|Playing Chess |
|A Hopeless Case|
George Goodwin Kilburne (1839-1924)
Otherwise the most alarming correspondence, and one that suggests we have stumbled on some underlying law of human behaviour, is that in both compositions we are treated to a pretty much full-on crotch-shot (if you'll pardon the rather tasteless expression). However, this phenomenon is not, in these examples, exhibited indelicately by the lady, but by her opponent, and moreover without the least inhibition - as if this disportment is hard-wired into the male of the species. The fellow of the "European School" presents in this way as he annexes the adjacent furniture (here a real item; one is only implied in the Kilburne). Thus our fellow adorns his display in what is an especially extreme case, one that would delight any ethologist making field observations of instinct-driven mating rituals. That gape, and the extension of the left leg, make a most impressive foreplay. The lady however, just like a cany female bird of paradise, affects not to notice - which of course will only goad him into yet more flamboyant ornamentation. Next up: the park bench?
In Kilburne's picture it is the lady who sports the red accoutrement, and her discretion in the deployment of her token of passion is a model of decorum. By contrast, it must be his propensity to exhibitionism that has encouraged the chap of the "European School" to flaunt so much scarlet and to draw attention to himself thus. Some Pantaloon. If he's not careful he will frighten the horses.
The chess game, though, is where the socially-constructed action is focussed. In the two pictures the fellow is clearly discomforted both socially and chessically, and the head-in-hand signals despair as his game goes down the tubes. In each case we can see the artist making a decent fist of showing this on the board. The exponent of the European School first, and apologies for the small size...
...but as you can just see, it has come down to a straight forward ending, for which there is no need to consult the computer. The lady must be playing white and has also what is likely to be a rook. Thus her winning position fits the inter-personal narrative, though you might have expected her to collect his black pieces, rather than her white, in that convenient tray.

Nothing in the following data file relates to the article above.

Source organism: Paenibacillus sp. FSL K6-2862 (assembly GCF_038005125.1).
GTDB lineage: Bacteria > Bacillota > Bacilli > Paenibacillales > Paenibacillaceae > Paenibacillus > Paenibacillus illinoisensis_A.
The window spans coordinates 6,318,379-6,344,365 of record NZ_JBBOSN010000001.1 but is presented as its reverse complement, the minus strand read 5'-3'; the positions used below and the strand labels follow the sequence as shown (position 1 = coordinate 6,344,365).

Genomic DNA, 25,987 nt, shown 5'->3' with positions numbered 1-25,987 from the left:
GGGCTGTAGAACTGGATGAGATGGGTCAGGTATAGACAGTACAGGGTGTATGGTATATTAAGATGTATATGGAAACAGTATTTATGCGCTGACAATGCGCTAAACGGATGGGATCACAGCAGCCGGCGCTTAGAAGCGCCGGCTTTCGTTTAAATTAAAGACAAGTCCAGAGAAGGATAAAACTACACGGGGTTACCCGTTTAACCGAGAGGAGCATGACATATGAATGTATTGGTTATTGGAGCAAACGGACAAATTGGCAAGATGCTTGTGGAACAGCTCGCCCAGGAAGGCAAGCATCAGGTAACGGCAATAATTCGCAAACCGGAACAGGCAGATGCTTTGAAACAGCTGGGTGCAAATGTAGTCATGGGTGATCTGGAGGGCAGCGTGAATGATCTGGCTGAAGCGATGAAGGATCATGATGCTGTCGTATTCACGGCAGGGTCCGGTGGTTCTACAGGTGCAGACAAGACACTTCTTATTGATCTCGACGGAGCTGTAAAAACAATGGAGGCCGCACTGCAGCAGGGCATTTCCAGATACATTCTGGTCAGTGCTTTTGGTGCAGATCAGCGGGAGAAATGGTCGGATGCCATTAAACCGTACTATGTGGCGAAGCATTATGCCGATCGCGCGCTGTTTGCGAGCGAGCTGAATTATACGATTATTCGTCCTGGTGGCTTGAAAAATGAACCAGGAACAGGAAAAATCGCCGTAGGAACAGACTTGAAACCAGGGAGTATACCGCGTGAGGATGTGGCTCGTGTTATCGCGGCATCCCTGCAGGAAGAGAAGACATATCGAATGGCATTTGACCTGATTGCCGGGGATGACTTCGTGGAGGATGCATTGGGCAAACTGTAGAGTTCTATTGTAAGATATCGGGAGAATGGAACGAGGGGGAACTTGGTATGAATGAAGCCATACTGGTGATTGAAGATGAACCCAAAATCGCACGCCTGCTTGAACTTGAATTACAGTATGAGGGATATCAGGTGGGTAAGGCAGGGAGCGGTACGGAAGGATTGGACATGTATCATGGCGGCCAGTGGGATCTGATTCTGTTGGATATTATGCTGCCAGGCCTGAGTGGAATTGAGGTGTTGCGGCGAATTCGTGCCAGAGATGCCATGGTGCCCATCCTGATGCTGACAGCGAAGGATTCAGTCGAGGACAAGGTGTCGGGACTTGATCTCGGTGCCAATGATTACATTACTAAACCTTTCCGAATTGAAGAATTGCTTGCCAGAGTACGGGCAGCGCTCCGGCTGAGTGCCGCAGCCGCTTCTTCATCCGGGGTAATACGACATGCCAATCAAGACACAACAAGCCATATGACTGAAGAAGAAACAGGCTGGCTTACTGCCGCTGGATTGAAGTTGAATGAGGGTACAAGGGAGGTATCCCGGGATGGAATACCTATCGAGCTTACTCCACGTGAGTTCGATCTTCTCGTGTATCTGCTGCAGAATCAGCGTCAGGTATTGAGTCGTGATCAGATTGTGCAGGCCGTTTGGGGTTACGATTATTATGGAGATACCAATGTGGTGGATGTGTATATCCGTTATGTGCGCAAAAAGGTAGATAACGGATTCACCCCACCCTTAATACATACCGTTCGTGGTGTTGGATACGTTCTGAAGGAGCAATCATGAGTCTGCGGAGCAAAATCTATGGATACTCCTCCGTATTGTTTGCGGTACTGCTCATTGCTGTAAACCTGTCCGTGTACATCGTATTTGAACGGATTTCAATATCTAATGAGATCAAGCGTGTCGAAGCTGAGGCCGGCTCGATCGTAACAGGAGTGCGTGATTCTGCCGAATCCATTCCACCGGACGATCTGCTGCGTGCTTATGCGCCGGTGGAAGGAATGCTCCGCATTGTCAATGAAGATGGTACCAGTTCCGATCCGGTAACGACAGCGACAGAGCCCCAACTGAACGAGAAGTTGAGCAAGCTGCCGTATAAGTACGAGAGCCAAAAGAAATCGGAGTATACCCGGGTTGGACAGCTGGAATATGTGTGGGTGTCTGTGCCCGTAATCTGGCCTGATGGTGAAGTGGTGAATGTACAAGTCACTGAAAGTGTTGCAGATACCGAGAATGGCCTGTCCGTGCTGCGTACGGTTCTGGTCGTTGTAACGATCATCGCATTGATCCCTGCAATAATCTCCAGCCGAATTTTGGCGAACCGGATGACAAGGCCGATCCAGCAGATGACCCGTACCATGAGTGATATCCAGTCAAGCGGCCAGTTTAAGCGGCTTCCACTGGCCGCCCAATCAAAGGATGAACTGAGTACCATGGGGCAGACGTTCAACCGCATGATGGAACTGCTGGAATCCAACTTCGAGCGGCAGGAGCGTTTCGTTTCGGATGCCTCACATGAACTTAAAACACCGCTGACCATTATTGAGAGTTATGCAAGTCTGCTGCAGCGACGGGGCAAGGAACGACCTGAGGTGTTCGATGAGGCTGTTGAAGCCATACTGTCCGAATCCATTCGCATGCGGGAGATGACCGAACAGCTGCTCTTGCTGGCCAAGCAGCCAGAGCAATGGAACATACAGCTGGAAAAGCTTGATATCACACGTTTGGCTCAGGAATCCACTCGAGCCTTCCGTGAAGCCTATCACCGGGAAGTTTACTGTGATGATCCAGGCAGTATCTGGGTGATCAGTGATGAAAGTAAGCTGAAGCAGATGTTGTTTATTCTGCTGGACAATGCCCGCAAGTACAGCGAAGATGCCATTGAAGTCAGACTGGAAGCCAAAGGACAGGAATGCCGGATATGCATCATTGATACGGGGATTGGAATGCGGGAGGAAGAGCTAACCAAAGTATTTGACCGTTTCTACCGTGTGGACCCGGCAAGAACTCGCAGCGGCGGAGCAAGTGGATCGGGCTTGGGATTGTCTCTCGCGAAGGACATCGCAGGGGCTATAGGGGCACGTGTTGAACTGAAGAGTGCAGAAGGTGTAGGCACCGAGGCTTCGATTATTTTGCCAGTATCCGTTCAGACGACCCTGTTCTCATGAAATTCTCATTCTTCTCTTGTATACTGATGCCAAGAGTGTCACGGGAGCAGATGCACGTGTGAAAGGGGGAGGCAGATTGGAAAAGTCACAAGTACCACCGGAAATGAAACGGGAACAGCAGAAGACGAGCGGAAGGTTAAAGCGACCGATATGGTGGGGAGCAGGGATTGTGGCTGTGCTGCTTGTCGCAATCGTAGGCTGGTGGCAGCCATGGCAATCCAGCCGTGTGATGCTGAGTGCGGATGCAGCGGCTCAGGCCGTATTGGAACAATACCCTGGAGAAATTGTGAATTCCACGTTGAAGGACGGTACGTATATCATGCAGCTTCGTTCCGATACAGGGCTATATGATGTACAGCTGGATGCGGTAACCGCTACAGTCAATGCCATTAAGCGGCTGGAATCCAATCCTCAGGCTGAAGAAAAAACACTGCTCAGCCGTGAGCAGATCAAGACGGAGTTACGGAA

This is the position from A Hopeless Case...
...and small and fuzzy though it is (apologies again), you can just make out what might be a rational position in which she has a mating attack with the black pieces - indeed it may even be game over, and they could now adjourn to repair his amour-propre.
Finally a modern example of the genre (with the lady on the right again), but where the artist has contrived a ingenious way of disguising his ignorance the game.
|The Greatest Game in the World – His Move (1903)|
Charles Dana Gibson (1867-1944)
There are many other examples of flirty glancing to be discovered. They have a particular charm as we enjoy the inter-play between the games on and off the board. Even if we may lack the criteria for assessing their artistic merit, we can feel confident when awarding marks for chessic plausibility.
But finally, and to repair an omission: as this is a Chess in Art Postscript we should establish our precedent - perhaps we should have done so at the beginning - and refer back to the relevant Chess in Artwork posted by ejh in his Chess in Art series all those years ago. This is the one, not that you'd call it érotique à la Marek, whatever the language.
|The Game of Chess (1670)|
Cornelis de Man (1621-1701)
[Szépmüvészeti Múzeum, Budapest]
There are, however, some more obvious contrasts between the loveless de Man and the other examples discussed in these two posts wherein amour may be seen to be burgeoning. Firstly, here, there appears to be no love lost between anyone bar the enraptured cat. Secondly, and maybe consequentially, notice that although the lady is flirty glancing, she is catching no one's eye but yours.
With particular thanks to this excellent chess in art site
Chess in Art Index